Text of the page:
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University plans flood barrier drill, takes other precautionary measures

  Aerial view of the Iowa River
The Iowa River, shown in this aerial photo, left its banks and caused major damage on the University of Iowa campus in 2008. While there appears to be no imminent risk of similar flooding this spring, UI officials are taking precautionary measures to prepare campus. Photo by Tom Jorgensen.

While Iowa City doesn’t appear to be at imminent risk of flooding based on the current weather forecast and other data, University of Iowa officials are taking precautionary measures to prepare the campus should snowmelt and rainfall once again push the Iowa River beyond its banks this spring.

One such measure is a planned HESCO barrier deployment drill scheduled for 1 p.m., Tuesday, March 23, behind the Studio Arts building (former Menards) on Highway 6.

HESCOs—short for Hercules Engineering Solutions Consortium, which manufactures the barriers—are temporary dikes or barriers made of a collapsible wire mesh container and heavy-duty fabric liner that can be filled with sand by a front-loader, allowing for relatively rapid deployment. The barriers can be linked together or stacked. During the June 2008 Midwest floods, 27,000 feet of HESCO barrier wall were shipped to Iowa and used on the University of Iowa campus, as well as other parts of the state.

"As we learned two years ago, you can never be too prepared."

—Dan Heater,
UI Facilities Management


Since 2008, the University has installed bulkheads in three locations in the utility tunnels to protect the power plant from future flooding and similar measures are in place to protect at-risk buildings. The University is taking a number of other steps as well, including ordering pumps that can be used to evacuate water from buildings or from behind flood barriers if needed; arranging the purchase of large quantities of sand if needed; and working with state and local officials to coordinate appropriate responses if certain “trigger events” come to pass.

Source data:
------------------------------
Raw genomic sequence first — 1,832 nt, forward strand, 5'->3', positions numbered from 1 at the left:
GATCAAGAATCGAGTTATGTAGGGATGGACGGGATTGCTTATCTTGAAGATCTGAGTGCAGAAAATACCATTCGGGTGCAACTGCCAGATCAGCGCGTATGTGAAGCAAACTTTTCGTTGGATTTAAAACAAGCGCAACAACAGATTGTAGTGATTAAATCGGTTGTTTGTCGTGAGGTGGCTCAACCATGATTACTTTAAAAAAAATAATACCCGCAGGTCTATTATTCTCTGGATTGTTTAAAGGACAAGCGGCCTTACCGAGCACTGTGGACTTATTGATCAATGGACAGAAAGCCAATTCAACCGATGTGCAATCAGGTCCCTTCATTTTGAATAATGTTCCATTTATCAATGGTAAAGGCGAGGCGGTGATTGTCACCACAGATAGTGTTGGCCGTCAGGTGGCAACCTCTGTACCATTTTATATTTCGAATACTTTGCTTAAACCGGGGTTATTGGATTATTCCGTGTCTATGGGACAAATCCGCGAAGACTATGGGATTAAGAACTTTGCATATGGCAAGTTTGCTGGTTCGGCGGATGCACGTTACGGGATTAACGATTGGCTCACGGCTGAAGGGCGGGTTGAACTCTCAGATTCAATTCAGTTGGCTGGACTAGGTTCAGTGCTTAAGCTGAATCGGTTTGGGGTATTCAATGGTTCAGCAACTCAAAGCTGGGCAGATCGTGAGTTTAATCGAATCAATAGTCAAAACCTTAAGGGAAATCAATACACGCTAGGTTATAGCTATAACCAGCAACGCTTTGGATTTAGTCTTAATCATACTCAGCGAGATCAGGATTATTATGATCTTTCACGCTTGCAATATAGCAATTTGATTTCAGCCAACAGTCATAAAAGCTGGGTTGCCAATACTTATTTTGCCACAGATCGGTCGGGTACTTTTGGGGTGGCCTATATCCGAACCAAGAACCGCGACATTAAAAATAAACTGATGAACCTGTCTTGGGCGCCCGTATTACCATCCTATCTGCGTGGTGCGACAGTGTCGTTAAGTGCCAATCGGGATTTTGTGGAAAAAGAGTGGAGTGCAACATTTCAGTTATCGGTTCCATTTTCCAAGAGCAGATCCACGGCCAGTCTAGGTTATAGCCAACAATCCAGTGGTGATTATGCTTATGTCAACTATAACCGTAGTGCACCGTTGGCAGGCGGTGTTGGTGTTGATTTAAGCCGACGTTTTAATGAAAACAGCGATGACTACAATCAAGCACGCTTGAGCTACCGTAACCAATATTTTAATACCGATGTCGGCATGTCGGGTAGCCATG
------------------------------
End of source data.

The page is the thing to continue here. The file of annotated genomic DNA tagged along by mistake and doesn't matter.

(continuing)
Those trigger events, which vary for each facility on campus, include such factors as the flow rate of the Iowa River through Iowa City, predicted snowmelt, ground saturation, the elevation of the Coralville Lake Reservoir and the weather forecast. Officials are keeping a particular close eye on Mayflower Residence Hall, the Iowa Advanced Technology Laboratories (IATL) and other buildings damaged by flooding in 2008.

“As we learned two years ago, you can never be too prepared,” says Dan Heater, director of building and landscape services in UI Facilities Management. “Even if we deploy HESCO barriers, that doesn’t mean flooding is inevitable; it’s just a precaution. It’s important to strike a balance between taking adequate steps to minimize the risk of damage from flooding, and impacting the normal operations of a large research university campus.”

by Stephen Pradarelli


Office of University Relations. Copyright The University of Iowa 2006. All rights reserved.